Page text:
On Q’s Take Cover needs more about Q

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There’s hardly anything Quentin Talley does onstage that isn’t suffused with his personal charm, whether he’s acting, singing, riffing a poem, or just confidentially schmoozing the audience. I’ve never seen Q dance, evidence that the man knows his limits.

So I was only slightly disappointed when his newest performance piece, Take Cover, was unveiled as a work-in-progress at McGlohon Theatre last Saturday night. The show was enjoyable from beginning to end, but in terms of structure, craftsmanship, and theatrical substance, Take Cover cries out for a middle and an end to match its promising beginning.

Q tells us about his upbringing down in Greenwood, South Carolina, gives us a taste of his championship-caliber slam poetry, and sits down briefly at the piano – perhaps not briefly enough – to recall his first contacts with music and his abortive piano lessons. From then on, Q let his grip loosen on the autobiographical thread until, by the time the show concluded, any promise of a through-line had become a distant memory.

In the meantime, Q slammed with three spoken word Goliaths, including the bodacious Bluz and the slinky Black Swan. On the musical side, he sang with a guitarist buddy and paid homage to Nina Simone with a jazz trio. Overall, the design of Q’s “one man-ish” show can be summed up as I’m gonna tell you a little bit about myself and then hang with my peeps.

That really wasn’t such a bad idea as I watched Q pull it off, stylishly calling up his accomplices from the audience or backstage, occasionally peppering his intros with a tasty anecdote or Bohemian epigram. My favorite (paraphrased): “Why work at a job you hate and not be able to pay your bills when you can be doing something you really love and not pay your bills?”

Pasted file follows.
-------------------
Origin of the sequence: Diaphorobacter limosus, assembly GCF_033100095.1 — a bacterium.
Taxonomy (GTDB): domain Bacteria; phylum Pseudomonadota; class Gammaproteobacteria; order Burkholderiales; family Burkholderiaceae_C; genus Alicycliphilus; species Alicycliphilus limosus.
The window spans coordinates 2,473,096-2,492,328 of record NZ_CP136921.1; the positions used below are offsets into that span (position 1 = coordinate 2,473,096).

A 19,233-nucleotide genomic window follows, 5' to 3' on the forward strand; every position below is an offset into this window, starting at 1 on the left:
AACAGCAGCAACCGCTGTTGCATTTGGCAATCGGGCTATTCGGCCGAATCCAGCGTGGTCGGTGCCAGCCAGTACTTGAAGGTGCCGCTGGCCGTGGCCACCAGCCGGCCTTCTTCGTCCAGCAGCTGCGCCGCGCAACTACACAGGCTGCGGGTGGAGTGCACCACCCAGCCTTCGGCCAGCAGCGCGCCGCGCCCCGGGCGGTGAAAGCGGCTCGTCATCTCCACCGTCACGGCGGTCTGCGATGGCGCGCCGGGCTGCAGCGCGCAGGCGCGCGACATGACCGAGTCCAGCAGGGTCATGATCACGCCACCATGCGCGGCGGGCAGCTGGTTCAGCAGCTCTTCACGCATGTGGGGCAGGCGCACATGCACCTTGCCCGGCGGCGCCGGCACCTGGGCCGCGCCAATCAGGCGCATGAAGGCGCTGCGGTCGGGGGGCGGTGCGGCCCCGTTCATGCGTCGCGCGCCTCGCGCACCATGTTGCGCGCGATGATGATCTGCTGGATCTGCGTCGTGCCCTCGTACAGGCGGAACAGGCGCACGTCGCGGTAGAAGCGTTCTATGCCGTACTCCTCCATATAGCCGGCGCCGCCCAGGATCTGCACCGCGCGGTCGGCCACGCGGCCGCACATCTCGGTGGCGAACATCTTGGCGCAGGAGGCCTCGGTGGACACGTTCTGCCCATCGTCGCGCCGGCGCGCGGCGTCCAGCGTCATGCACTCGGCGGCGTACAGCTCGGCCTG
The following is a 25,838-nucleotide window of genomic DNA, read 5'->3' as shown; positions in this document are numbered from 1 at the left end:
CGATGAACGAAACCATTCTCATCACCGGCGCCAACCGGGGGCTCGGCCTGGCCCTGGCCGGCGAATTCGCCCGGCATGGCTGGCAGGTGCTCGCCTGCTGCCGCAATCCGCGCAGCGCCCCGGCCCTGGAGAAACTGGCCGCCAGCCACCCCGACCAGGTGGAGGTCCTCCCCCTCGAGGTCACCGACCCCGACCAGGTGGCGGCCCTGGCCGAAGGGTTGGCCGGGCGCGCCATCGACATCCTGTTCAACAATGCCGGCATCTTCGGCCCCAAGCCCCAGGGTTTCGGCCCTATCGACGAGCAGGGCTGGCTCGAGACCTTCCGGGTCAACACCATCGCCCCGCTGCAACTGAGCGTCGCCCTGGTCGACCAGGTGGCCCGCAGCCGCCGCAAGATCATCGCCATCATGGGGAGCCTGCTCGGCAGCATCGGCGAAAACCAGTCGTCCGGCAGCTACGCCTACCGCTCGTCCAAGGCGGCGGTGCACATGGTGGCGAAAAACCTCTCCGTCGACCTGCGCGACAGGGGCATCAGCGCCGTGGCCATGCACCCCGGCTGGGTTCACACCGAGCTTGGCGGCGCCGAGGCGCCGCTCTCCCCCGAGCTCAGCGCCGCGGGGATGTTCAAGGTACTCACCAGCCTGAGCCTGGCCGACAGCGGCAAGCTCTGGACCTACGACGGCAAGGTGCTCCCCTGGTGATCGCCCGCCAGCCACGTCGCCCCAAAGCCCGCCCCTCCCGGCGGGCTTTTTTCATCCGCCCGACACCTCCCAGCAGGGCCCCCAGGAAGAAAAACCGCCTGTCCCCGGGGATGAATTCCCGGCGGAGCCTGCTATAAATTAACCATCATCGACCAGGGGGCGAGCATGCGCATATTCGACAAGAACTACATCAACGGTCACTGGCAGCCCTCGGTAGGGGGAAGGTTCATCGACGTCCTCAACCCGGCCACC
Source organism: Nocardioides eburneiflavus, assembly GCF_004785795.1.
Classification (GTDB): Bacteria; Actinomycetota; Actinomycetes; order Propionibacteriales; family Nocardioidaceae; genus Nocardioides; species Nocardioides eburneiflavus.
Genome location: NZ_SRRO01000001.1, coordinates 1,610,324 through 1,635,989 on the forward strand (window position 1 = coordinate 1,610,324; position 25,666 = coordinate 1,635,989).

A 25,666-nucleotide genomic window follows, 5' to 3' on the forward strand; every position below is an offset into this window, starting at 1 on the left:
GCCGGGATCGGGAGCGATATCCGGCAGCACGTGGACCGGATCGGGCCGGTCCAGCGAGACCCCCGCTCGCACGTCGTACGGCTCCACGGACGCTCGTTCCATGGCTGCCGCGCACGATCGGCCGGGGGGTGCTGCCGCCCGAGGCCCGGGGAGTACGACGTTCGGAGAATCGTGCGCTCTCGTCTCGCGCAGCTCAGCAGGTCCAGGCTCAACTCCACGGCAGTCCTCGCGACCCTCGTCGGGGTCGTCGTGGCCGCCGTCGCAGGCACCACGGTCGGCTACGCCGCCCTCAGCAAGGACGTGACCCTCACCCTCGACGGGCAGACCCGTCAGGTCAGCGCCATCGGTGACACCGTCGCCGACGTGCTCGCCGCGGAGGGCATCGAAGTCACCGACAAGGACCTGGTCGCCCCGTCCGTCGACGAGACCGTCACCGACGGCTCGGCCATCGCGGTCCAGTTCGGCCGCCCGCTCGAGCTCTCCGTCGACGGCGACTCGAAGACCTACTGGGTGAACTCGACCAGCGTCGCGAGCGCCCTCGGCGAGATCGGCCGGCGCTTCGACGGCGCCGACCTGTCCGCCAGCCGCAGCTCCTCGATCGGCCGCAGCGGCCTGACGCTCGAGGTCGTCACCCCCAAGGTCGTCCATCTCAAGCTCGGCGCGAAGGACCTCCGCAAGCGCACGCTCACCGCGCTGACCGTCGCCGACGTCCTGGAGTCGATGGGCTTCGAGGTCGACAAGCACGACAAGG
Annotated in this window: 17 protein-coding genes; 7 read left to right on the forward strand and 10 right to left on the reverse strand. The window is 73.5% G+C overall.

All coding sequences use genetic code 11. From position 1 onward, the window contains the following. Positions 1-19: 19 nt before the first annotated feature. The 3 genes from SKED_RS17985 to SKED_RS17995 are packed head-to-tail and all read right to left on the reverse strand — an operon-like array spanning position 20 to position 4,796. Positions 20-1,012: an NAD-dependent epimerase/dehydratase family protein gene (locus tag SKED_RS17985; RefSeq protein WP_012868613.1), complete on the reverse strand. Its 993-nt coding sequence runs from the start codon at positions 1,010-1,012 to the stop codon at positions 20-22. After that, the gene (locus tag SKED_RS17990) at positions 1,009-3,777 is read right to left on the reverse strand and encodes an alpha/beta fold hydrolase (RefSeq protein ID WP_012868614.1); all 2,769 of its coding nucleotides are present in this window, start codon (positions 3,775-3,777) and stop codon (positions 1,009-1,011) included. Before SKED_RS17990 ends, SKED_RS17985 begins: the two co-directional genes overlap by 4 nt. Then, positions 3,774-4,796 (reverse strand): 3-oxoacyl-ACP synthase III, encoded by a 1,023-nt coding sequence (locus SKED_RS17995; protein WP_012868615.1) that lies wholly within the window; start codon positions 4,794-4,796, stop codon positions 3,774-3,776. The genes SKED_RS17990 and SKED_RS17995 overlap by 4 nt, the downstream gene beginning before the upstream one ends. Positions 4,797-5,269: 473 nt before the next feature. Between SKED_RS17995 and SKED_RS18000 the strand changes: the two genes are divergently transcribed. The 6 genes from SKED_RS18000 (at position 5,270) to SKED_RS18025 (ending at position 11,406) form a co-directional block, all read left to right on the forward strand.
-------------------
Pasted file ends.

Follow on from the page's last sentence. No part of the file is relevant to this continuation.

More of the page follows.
Q’s slipshod way of putting his show together jibed rather well with that outlook. If you imagined yourself in Q’s living room (if he only had one), the casualness that at times seemed so slack-ass at McGlohon would be perfectly natural, spontaneous, and winsome. As if the modest purpose were simply This is who I am, and this is what I do.

So many of the remarks that Q let drop performing his work-in-progress reassure me that Take Cover will never fall prey to pretentiousness as it continues to develop. But to rise to the stature of the many autobiographical pieces that tour the Queen City, Q needs to crystallize the big lesson of his life and hit us with it – delivering the payload with the punch of a true-life crisis and a dramatic peak.

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